Under The Hood

Call the cops, Cletus! The world has gone mad!

Every once in a while, the old car hobby surfaces in the mainstream media. It’s unfortunate when the news centers on the value of our cars, because there’s much more to this hobby than dollar values of our cars.

The most recent incident revolves around a 1969 Dodge Charger owned by John Schneider, who co-starred in the TV series “Dukes of Hazzard” alongside Catherine Bach, Tom Wopat and an orange 1969 Dodge Charger named “The General Lee.”

Following the end of the “Dukes of Hazzard” TV show, Schneider had an orange 1969 Charger built to look like the General Lee that he drove in the show. That Charger, which was created in the image of the TV General Lees well after the show ceased production, is said to have recently sold for $9.9 million, though that bidder hasn’t surfaced to comment and legitimize the sale.

Now, like many elementary age children in the early 1980s, I sat in front of the television to watch the Hazzard County antics of the General and the Duke boys. Even after several swigs of Alabama moonshine, there’s no way anyone call sell me on the idea that a recreation of a TV show car is worth almost $10 million, even if it was built for one of the people who helped make it famous.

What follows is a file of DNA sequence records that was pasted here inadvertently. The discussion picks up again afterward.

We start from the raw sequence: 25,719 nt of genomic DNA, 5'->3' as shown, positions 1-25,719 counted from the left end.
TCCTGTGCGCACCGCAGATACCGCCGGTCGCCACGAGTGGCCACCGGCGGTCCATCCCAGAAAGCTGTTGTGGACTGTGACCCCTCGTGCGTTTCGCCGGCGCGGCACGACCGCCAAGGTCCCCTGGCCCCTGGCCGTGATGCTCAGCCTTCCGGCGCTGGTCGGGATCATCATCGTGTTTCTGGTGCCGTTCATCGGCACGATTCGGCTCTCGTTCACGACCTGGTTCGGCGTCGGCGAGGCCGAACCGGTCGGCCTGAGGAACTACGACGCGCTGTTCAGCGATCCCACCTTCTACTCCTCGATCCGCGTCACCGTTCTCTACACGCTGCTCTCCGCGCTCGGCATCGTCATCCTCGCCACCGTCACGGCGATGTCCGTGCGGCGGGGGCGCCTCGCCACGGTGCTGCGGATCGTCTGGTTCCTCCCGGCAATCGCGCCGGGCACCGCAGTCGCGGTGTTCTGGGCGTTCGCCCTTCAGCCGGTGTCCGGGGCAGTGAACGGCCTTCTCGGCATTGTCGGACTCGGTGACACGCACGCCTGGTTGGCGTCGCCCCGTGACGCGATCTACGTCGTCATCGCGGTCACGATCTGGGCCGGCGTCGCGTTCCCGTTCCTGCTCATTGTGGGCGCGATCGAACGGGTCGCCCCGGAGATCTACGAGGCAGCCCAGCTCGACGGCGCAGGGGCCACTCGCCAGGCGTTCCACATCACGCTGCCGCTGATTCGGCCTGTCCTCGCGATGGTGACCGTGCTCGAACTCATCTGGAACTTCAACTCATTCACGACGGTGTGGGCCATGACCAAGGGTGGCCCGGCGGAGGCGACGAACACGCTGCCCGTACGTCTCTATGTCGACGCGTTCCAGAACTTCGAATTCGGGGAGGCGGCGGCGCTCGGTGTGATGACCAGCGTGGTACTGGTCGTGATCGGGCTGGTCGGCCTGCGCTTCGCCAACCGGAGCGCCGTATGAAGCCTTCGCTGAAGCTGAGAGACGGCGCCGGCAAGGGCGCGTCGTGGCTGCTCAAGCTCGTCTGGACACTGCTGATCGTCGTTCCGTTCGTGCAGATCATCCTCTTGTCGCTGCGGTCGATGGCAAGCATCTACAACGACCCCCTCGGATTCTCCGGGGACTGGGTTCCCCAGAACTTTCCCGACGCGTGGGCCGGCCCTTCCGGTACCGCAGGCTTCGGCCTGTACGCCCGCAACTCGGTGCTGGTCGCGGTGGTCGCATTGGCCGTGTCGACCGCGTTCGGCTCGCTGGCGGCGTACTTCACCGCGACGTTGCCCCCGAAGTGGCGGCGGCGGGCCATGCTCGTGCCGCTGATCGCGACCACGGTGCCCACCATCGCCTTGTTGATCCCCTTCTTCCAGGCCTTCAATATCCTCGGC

Of the 200-plus General Lees built for stunt scenes and for pretty scenes in the TV show, around 20 are said to survive. All of those cars have camera time during the magical period in which the TV show was filmed. This most recent car does not.

So, why would anyone pay such serious money for a clone? You got me. And I think even Cletus would agree. During and after the TV show, every town sprouted at least one General Lee look-a-like, and as far as I am concerned, Schneider’s car was just another one of those look-a-likes, but with a celebrity twist.

Not surprisingly, more General Lees have hit Internet auctions following the sale of Schneider’s car. What’s troubling, however, is that a 1969 Dodge Charger said to be one of the 200-plus cars used in the filming of the show was placed on the same internet auction site. The listing for that Charger said the seller could document the car as belonging to the Warner Brothers studio, yet it didn’t draw one bid with its opening price of $150,000.

Not surprisingly, other Chargers with “Dukes of Hazzard” TV and movie provenance have popped up on the same internet site, and it will only be a matter of time before the market is flooded with Dukes Chargers. Maybe we’ll even see Boss Hogg’s Cadillac show up.

What do you think? Is one of Boss Hogg’s business partners up to no good? Is the sale as legitimate as Sheriff Rosco P. Coltrane’s affection for his dog Flash? Is Schneider’s Charger worth as much as all of Hazzard County? Let me know what you think.

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